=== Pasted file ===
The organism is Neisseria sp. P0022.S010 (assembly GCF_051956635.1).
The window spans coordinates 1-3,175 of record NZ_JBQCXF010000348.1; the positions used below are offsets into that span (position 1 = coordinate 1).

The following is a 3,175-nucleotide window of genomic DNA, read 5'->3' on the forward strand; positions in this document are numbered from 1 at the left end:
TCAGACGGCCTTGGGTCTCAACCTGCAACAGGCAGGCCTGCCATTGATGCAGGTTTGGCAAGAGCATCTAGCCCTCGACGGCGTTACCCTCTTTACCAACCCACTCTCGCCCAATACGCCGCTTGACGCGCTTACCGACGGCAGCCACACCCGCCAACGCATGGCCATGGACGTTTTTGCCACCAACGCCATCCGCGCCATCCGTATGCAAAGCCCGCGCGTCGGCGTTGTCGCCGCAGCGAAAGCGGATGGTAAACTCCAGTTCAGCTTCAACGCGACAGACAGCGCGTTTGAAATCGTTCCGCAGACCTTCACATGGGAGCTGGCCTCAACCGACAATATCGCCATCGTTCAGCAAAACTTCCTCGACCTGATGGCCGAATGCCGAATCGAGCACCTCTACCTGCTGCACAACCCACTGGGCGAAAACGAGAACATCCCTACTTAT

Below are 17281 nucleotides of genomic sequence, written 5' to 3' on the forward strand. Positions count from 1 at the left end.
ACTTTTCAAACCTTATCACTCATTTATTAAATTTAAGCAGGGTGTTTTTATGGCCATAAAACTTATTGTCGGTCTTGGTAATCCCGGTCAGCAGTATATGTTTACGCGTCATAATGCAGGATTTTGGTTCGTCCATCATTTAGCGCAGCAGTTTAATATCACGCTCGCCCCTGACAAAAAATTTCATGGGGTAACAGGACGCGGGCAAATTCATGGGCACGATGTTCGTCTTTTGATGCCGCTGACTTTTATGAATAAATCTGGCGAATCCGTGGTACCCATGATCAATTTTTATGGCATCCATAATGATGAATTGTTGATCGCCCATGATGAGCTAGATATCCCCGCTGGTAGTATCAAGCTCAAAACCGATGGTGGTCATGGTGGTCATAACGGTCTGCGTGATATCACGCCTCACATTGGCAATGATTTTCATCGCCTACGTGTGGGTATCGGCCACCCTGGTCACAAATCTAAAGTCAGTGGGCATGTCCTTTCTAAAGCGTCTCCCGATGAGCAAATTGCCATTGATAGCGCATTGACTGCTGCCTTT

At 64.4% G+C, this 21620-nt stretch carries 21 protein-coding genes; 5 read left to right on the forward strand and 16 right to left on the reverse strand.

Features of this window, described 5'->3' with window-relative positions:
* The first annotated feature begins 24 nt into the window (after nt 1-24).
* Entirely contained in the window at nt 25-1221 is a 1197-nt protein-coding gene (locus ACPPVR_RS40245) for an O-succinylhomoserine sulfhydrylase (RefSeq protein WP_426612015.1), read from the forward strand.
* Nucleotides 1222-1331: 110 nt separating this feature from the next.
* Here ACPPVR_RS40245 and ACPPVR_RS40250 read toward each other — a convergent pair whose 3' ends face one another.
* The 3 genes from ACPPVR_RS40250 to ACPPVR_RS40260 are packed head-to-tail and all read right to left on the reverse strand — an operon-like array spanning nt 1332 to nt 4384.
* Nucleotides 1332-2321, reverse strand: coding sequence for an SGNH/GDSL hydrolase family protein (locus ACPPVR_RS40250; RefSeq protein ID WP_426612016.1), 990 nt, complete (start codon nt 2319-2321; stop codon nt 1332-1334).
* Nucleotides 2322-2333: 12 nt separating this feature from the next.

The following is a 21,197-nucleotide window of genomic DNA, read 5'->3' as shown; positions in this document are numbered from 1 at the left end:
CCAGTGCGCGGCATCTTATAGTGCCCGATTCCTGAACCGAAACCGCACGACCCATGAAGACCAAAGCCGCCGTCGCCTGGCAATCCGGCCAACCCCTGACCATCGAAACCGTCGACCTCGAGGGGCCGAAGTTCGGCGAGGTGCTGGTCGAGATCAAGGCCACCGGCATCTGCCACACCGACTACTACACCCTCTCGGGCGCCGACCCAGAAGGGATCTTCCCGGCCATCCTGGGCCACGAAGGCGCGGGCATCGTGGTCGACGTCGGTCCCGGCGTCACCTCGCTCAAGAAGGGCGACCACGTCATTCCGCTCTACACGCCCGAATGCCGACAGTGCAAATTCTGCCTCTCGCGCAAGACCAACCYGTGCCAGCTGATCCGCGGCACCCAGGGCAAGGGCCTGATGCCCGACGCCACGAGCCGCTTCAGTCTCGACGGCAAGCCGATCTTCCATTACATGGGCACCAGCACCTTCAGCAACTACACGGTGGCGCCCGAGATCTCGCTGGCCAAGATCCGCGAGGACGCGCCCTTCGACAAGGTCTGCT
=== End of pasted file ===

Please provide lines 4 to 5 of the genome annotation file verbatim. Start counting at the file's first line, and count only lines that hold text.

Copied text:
TCAGACGGCCTTGGGTCTCAACCTGCAACAGGCAGGCCTGCCATTGATGCAGGTTTGGCAAGAGCATCTAGCCCTCGACGGCGTTACCCTCTTTACCAACCCACTCTCGCCCAATACGCCGCTTGACGCGCTTACCGACGGCAGCCACACCCGCCAACGCATGGCCATGGACGTTTTTGCCACCAACGCCATCCGCGCCATCCGTATGCAAAGCCCGCGCGTCGGCGTTGTCGCCGCAGCGAAAGCGGATGGTAAACTCCAGTTCAGCTTCAACGCGACAGACAGCGCGTTTGAAATCGTTCCGCAGACCTTCACATGGGAGCTGGCCTCAACCGACAATATCGCCATCGTTCAGCAAAACTTCCTCGACCTGATGGCCGAATGCCGAATCGAGCACCTCTACCTGCTGCACAACCCACTGGGCGAAAACGAGAACATCCCTACTTAT

Below are 17281 nucleotides of genomic sequence, written 5' to 3' on the forward strand. Positions count from 1 at the left end.